Dear Editor, once upon a time, I sided with the majority of those who supported the 1998 Commission of Political Review’s recommendation that the number of MPs should be reduced in parliament.
I now think differently on this issue mainly because 1) the politicians will never agree to a reduction, and 2) what I am proposing may solve the issues relating to proportionality in terms of voter numbers in individual constituencies on the main roll e.g. Tamarua on Mangaia (48 voters) vs Tupapa-Maraerenga on Rarotonga (1215 voters).
What I propose will cause
another problem. I will come to that later.
I believe that there should be
more MPs rather than fewer MPs. Much more. Especially on Rarotonga.
Tupapa-Maraerenga should have
three MPs. The other nine constituencies on Rarotonga should have two each.
Mangaia should have two MPs,
as should Atiu. Aitutaki should retain its three. Ma’uke, Miti’aro, Manihiki,
Penrhyn, Rakahanga and Pukapuka should keep their MP. And Palmerston and Nassau
should be able to have their very own MP.
The parliament should then
have 36 MPs – 21 on Rarotonga and 15 on the rest on the islands outside of the
So how are we going to afford
it? That is the six-million-dollar question. Well not quite.
I believe the base annual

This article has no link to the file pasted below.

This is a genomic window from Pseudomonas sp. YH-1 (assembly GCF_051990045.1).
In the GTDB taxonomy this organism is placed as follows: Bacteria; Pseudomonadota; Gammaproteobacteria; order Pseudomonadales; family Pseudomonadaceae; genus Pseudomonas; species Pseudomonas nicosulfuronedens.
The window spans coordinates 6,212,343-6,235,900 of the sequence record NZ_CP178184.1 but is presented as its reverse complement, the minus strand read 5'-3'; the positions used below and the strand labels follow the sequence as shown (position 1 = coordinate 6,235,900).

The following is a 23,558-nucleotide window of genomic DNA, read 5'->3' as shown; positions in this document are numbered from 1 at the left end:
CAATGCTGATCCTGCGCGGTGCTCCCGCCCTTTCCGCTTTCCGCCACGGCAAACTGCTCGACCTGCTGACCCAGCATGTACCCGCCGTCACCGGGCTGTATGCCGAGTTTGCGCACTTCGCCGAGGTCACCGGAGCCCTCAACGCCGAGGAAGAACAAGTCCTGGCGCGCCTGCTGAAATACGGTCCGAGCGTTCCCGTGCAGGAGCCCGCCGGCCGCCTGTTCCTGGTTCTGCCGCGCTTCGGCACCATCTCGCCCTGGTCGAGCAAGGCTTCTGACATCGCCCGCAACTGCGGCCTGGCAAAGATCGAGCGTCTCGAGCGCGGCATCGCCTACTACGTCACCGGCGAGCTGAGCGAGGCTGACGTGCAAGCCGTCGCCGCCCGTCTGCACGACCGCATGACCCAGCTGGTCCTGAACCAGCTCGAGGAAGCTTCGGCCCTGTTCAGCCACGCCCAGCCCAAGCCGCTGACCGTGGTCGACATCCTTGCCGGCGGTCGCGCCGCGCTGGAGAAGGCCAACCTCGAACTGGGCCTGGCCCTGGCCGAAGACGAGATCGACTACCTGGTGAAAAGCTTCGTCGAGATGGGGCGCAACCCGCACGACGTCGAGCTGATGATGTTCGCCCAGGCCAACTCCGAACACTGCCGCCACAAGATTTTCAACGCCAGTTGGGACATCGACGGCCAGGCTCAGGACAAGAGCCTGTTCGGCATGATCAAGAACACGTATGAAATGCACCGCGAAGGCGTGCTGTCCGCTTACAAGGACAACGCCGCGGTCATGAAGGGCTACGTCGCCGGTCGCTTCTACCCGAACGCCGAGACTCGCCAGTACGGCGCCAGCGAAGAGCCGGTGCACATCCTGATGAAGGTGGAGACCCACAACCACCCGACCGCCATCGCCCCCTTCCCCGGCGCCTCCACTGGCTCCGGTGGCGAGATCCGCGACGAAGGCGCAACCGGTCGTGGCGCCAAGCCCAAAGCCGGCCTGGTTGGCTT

salaries of all MPs should be $20,000. What a joke you may say! I feel it is an
even bigger joke when one thinks that current backbench MPs collect $72,000 for
doing next-to-nothing. The checkout operator at Foodland during the working
week probably works five times harder than the average MP and earns around
$20,000 a year.
Some may say that the salary
will not attract the best in our community. With the salary on offer,
people then will think about the reasons about wanting to get into parliament
in the first place. Is it to serve, or to be served?
An elected backbench MP should
be able to keep one’s job – i.e. finish parliament today then back to real work
tomorrow! Those who graduate to the executive should earn a bit more – no more
than $50,000 – and may have to leave their day job.
More MPs in parliament under
this proposal will cost $2 million less in salaries than under the current
system. In fact, it will cost less than what the six cabinet ministers along
with the opposition leader currently earn altogether.
Oh, getting back to the
problem I mentioned earlier on. We will need a bigger parliament building.
Maybe we could save money by seating them altogether on plastic chairs like
they do at public meetings. (They don’t have individual tables/desks in
And just on something else.
Why not make voting at the general elections compulsory?